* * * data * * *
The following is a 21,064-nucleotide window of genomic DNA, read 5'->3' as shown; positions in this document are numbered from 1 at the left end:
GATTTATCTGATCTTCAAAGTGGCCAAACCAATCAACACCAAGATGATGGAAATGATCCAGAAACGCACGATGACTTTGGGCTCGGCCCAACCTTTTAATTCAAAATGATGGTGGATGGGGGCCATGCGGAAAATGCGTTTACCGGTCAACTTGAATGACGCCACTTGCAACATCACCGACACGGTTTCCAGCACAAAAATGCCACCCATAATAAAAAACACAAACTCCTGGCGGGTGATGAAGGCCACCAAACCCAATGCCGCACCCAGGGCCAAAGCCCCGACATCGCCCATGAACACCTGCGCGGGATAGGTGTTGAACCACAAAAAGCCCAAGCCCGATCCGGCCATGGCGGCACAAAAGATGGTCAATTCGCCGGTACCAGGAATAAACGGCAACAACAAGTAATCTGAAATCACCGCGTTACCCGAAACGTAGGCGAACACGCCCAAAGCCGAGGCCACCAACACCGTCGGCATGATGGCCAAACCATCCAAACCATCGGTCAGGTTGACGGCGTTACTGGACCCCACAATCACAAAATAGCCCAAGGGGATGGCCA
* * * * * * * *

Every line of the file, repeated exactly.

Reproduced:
The following is a 21,064-nucleotide window of genomic DNA, read 5'->3' as shown; positions in this document are numbered from 1 at the left end:
GATTTATCTGATCTTCAAAGTGGCCAAACCAATCAACACCAAGATGATGGAAATGATCCAGAAACGCACGATGACTTTGGGCTCGGCCCAACCTTTTAATTCAAAATGATGGTGGATGGGGGCCATGCGGAAAATGCGTTTACCGGTCAACTTGAATGACGCCACTTGCAACATCACCGACACGGTTTCCAGCACAAAAATGCCACCCATAATAAAAAACACAAACTCCTGGCGGGTGATGAAGGCCACCAAACCCAATGCCGCACCCAGGGCCAAAGCCCCGACATCGCCCATGAACACCTGCGCGGGATAGGTGTTGAACCACAAAAAGCCCAAGCCCGATCCGGCCATGGCGGCACAAAAGATGGTCAATTCGCCGGTACCAGGAATAAACGGCAACAACAAGTAATCTGAAATCACCGCGTTACCCGAAACGTAGGCGAACACGCCCAAAGCCGAGGCCACCAACACCGTCGGCATGATGGCCAAACCATCCAAACCATCGGTCAGGTTGACGGCGTTACTGGACCCCACAATCACAAAATAGCCCAAGGGGATGGCCA